It is true that the later cases have read an implied exception into section 583 which is this, ". . . there is no question but that, in computing the five-year period, time during which `for all practical purposes, going to trial would be impossible, whether this was because of total lack of jurisdiction in the strict sense, or because proceeding to trial would be both impracticable and futile,' is to be excluded. . . ." ( Pacific Greyhound Lines v. Superior Court, supra, 28 Cal.2d 61, 64; Christin v. Superior Court, supra, 9 Cal.2d 526.) The extent of this exception is left undefined, and a review of the cases shows merely that it is utilized in more or less justifiable situations. Thus, the problem seems to be to determine whether the facts in any particular case fit the statement of the exception in the light of the facts to which that statement is applied, which, though it may be a truism, establishes reason for granting an alternative writ. This is especially so in the face of Rauer's Law etc. Co. v. Higgins, 76 Cal.App.2d 854 [ 174 P.2d 450], where it was held proper for the trial court to refuse to dismiss an action after five years where the defendant could have, though he had not, applied for a stay of the action under the Soldier's and Sailor's Civil Relief Act. (See Pacific Greyhound Lines v. Superior Court, supra, 28 Cal.2d 61.) This, it would seem, would give some degree of efficacy to respondent's argument, for, assuming that his premise that a plea in abatement would have been upheld is correct, it would seem futile to serve the complaint and attempt to force an issue, and the fact that in fact no such plea was made would fall into the frame of decision in the Rauer's Law and Greyhound cases above.
In the late case of Rose v. Knapp, 38 Cal.2d 114 [ 237 P.2d 981], it was held that where a plaintiff is faced with a judgment against her and that judgment cancels a deed on which she must rely in the delayed action the time between the judgment so cancelling and the remittitur reversing must be excluded. There are no generalizations in that case, but the extent of the decision is not clear, and whether it can be extended to this type of case is doubtful. Also, it has been held that the question of whether or not there has been an ample opportunity to bring the case to trial is a question of fact to be determined by the trial judge, and if there is any substantial evidence to support his decision it will be upheld. ( Ojeda v. Municipal Court, 73 Cal.App.2d 226 [ 166 P.2d 49].)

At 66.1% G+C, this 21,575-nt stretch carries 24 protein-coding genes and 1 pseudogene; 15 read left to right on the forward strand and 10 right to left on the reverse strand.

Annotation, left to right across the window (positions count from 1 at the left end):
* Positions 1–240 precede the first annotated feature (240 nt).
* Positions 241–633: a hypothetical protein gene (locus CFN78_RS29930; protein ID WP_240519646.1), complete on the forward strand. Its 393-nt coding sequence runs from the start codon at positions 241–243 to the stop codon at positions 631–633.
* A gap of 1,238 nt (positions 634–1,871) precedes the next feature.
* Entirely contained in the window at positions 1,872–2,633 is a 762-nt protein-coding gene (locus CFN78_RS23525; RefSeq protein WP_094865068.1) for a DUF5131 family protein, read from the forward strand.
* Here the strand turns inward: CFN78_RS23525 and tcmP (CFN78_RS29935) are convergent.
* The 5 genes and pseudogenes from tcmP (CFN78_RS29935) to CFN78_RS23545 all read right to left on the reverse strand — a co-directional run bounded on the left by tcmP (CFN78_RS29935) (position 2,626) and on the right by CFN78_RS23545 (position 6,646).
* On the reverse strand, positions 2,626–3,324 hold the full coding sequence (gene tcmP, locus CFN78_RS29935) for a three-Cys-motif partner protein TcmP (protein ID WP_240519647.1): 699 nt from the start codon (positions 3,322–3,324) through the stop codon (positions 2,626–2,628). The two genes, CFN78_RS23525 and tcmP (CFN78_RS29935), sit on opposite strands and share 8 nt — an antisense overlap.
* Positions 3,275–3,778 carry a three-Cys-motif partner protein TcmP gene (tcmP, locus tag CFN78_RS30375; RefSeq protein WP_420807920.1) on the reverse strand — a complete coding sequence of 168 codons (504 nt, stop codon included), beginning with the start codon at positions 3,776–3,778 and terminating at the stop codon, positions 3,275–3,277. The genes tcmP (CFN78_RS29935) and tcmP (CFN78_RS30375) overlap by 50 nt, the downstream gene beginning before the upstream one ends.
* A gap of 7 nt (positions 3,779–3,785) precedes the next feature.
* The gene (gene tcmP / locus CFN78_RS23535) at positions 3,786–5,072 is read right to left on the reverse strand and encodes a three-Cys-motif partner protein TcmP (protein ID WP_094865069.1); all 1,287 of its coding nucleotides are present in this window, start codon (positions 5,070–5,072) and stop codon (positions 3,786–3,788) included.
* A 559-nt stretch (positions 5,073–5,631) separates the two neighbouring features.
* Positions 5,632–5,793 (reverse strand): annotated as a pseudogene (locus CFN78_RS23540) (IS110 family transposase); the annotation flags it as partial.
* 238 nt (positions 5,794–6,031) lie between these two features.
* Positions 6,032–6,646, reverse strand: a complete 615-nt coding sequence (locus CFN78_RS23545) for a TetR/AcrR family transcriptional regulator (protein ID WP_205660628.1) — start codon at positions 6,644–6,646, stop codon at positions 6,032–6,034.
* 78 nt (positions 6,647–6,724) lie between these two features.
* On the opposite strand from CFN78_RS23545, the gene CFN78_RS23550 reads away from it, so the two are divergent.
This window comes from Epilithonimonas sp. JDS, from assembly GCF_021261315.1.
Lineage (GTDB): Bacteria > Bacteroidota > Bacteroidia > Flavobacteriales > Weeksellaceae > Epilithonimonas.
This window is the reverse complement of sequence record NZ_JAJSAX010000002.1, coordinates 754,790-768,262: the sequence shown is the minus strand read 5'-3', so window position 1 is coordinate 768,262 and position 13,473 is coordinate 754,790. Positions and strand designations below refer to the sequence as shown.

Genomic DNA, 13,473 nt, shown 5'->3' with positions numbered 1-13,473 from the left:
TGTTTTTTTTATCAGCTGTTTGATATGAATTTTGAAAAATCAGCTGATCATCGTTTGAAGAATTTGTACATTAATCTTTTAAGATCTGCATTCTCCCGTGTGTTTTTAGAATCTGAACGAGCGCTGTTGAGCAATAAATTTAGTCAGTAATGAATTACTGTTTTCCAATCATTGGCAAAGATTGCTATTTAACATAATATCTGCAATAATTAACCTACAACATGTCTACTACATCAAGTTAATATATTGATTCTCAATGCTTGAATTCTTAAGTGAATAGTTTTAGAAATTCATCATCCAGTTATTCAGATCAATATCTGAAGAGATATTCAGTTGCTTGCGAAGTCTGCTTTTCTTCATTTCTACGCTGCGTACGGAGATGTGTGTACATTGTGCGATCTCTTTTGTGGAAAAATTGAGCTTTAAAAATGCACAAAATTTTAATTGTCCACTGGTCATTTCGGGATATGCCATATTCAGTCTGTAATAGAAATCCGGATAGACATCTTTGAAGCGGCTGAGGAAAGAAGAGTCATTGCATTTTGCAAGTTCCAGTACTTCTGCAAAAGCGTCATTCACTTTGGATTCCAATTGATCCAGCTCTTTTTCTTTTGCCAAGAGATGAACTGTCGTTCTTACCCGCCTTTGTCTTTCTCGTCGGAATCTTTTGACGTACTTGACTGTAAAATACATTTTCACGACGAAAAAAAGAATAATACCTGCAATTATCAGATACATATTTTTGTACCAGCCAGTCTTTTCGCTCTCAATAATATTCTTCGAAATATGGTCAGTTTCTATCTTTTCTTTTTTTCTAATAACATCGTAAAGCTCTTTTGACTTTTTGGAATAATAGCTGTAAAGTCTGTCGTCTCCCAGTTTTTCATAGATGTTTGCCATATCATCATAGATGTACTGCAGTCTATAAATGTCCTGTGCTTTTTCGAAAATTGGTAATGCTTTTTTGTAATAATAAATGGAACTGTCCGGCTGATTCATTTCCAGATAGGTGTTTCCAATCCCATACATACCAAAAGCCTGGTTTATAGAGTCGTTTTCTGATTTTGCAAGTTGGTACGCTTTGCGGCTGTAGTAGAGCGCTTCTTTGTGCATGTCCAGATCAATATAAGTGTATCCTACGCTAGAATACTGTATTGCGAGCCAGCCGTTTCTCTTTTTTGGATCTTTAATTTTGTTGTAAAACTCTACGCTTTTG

In essence the cited cases have accepted excuses for minor delays when the equities of the particular case appear to justify it. From the final disposition of the appeal in the main action of Neusted v. Skernswell more than six years had elapsed. From the commencement of the second action nearly seven years had elapsed at the time of the denial of the motion to dismiss. Some delays may have been excusable while that appeal was pending. However this court is bound by the decisions of the Supreme Court and, for that reason, we must hold that, when the trial court denied the motion to dismiss, it accepted respondent's excuses as being equitable. Having the discretion to do so under the authorities cited above the judgment cannot be disturbed in this proceeding.
The petition for a writ of mandate is denied and the alternative writ is discharged.
Goodell, J., and Dooling, J., concurred.
A petition for a rehearing was denied September 24, 1952, and petitioner's application for a hearing by the Supreme Court was denied October 23, 1952.